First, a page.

Rosie brooded about it during her meeting. She skipped her volunteer stint at the school that afternoon. All day she seethed. With an unaccustomed burst of energy she cleared up accumulated clutter in the house, vacuumed and did five loads of wash. She had a casserole in the oven when Zach got home.

Standing by the kitchen door with her hand on her hip, she glared at him as he walked in.

“What?” he demanded when he’d taken two steps into the house.

“We need to talk.”

“About what?” He loosened his tie, looking weary.

“I want to ask you about Janice Lamond.”

“What’s she got to do with anything?” Zach spat out.

As if he didn’t already know. Whirling around, Rosie slapped a plate into the dishwasher. “I think it would be best if we talked about this after the children are asleep.”

Zach disappeared for five minutes; then he was back. “If you’ve got a problem I want to hear it now.”

“Fine.” Rosie yanked open the silverware drawer and took out the knives and forks for the evening meal. “I was at your office this morning, if you remember.”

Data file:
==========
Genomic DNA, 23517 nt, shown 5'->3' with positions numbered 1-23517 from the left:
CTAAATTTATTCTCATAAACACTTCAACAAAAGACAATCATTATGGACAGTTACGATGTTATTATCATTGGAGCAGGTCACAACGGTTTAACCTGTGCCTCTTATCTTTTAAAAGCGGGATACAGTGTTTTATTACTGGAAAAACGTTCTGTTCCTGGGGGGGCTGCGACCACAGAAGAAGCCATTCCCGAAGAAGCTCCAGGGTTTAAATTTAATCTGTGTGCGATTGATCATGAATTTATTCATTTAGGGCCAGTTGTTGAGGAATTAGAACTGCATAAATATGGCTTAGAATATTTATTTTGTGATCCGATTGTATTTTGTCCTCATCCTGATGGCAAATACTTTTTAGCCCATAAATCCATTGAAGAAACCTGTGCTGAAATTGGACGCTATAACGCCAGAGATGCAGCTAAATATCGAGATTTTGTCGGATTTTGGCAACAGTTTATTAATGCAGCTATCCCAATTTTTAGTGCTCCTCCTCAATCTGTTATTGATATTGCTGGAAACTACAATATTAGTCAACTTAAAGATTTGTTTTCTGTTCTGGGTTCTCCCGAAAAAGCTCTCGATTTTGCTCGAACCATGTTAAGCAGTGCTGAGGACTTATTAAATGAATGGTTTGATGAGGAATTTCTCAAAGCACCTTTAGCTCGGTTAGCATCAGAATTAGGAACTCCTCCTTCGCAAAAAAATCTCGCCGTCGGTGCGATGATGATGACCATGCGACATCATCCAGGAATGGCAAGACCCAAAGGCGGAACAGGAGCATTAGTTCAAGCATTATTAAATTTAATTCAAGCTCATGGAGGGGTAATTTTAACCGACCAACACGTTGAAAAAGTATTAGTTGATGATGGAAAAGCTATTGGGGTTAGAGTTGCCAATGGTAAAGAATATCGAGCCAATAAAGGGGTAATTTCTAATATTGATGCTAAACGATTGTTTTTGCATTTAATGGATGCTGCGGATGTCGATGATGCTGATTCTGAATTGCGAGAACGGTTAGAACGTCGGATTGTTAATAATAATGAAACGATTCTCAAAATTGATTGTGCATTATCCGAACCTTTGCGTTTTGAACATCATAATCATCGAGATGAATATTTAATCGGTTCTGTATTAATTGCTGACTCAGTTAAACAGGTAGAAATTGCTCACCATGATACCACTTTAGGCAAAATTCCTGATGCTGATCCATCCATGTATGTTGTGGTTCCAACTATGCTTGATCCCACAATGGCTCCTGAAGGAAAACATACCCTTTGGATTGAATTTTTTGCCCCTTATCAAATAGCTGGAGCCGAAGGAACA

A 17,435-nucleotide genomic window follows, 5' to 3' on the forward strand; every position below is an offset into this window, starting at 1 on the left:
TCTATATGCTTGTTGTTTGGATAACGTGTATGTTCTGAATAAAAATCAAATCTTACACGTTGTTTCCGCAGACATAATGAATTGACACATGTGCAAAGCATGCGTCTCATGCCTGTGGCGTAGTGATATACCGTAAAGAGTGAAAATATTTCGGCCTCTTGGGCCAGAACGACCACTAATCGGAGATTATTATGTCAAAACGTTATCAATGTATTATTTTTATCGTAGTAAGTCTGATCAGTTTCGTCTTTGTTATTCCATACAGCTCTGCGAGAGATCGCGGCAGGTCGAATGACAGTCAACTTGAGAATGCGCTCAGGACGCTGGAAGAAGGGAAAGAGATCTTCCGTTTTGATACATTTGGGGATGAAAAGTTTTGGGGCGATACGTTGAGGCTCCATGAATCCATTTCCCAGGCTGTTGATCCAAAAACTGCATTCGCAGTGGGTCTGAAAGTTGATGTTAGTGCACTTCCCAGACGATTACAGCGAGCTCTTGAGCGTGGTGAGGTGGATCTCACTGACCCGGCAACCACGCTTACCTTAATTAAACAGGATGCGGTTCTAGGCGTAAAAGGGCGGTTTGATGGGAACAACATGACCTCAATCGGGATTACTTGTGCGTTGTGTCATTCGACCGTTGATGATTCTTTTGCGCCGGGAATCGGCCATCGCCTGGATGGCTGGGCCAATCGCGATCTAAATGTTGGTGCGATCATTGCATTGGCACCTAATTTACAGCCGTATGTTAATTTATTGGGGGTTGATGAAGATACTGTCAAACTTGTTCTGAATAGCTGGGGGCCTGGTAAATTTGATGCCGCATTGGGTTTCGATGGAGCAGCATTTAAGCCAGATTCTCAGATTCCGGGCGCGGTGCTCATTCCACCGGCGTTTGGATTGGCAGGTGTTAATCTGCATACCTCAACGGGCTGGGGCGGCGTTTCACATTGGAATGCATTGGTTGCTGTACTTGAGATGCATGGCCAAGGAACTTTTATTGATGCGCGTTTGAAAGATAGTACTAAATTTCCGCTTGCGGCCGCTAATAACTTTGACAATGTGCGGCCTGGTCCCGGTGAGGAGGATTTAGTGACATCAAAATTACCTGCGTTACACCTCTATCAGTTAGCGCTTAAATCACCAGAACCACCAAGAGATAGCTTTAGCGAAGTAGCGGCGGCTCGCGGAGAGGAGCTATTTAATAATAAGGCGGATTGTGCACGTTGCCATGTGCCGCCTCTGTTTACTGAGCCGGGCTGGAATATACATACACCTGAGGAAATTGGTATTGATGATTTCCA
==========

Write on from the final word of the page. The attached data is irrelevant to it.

“Yes.” He crossed his arms and leaned against the kitchen counter. “So what?”

“I saw the way your assistant looked at you—and the way you looked at her.”

Zach frowned. “You’re imagining things.”

“The hell I am.” The more Rosie thought about it, the hotter she burned. All day she’d been wondering exactly what was happening between her husband and this other woman. She was so hurt, so furious, she could barely think straight.

“There’s nothing going on between Janice and me,” Zach said after a stilted silence.

“Fine. I want you to get rid of her.”

“What?” Zach nearly exploded.

“If what you’re saying is true—” which, frankly, she doubted “—then you won’t mind getting a new assistant.”